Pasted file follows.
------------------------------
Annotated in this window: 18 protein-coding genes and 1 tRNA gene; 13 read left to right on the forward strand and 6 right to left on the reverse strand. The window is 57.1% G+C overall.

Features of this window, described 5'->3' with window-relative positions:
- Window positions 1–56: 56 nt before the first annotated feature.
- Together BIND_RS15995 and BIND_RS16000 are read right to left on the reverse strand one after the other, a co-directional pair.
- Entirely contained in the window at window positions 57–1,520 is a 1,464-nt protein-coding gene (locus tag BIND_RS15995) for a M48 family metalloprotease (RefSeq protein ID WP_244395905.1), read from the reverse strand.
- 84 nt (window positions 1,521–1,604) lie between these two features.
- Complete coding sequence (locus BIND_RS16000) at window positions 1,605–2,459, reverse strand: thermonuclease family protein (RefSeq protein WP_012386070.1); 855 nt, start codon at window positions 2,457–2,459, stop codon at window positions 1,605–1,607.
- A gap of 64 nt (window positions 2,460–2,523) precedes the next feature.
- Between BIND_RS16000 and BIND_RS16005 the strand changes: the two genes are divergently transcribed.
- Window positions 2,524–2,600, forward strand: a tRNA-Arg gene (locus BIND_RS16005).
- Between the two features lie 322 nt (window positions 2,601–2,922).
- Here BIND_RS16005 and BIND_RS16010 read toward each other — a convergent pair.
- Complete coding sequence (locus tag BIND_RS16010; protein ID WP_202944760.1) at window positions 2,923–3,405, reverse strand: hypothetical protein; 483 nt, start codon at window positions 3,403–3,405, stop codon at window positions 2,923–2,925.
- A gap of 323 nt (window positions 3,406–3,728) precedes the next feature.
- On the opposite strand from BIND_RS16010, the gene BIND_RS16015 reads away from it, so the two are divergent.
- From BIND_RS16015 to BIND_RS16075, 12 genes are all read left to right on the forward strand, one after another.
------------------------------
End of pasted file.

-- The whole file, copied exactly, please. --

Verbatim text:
Annotated in this window: 18 protein-coding genes and 1 tRNA gene; 13 read left to right on the forward strand and 6 right to left on the reverse strand. The window is 57.1% G+C overall.

Features of this window, described 5'->3' with window-relative positions:
- Window positions 1–56: 56 nt before the first annotated feature.
- Together BIND_RS15995 and BIND_RS16000 are read right to left on the reverse strand one after the other, a co-directional pair.
- Entirely contained in the window at window positions 57–1,520 is a 1,464-nt protein-coding gene (locus tag BIND_RS15995) for a M48 family metalloprotease (RefSeq protein ID WP_244395905.1), read from the reverse strand.
- 84 nt (window positions 1,521–1,604) lie between these two features.
- Complete coding sequence (locus BIND_RS16000) at window positions 1,605–2,459, reverse strand: thermonuclease family protein (RefSeq protein WP_012386070.1); 855 nt, start codon at window positions 2,457–2,459, stop codon at window positions 1,605–1,607.
- A gap of 64 nt (window positions 2,460–2,523) precedes the next feature.
- Between BIND_RS16000 and BIND_RS16005 the strand changes: the two genes are divergently transcribed.
- Window positions 2,524–2,600, forward strand: a tRNA-Arg gene (locus BIND_RS16005).
- Between the two features lie 322 nt (window positions 2,601–2,922).
- Here BIND_RS16005 and BIND_RS16010 read toward each other — a convergent pair.
- Complete coding sequence (locus tag BIND_RS16010; protein ID WP_202944760.1) at window positions 2,923–3,405, reverse strand: hypothetical protein; 483 nt, start codon at window positions 3,403–3,405, stop codon at window positions 2,923–2,925.
- A gap of 323 nt (window positions 3,406–3,728) precedes the next feature.
- On the opposite strand from BIND_RS16010, the gene BIND_RS16015 reads away from it, so the two are divergent.
- From BIND_RS16015 to BIND_RS16075, 12 genes are all read left to right on the forward strand, one after another.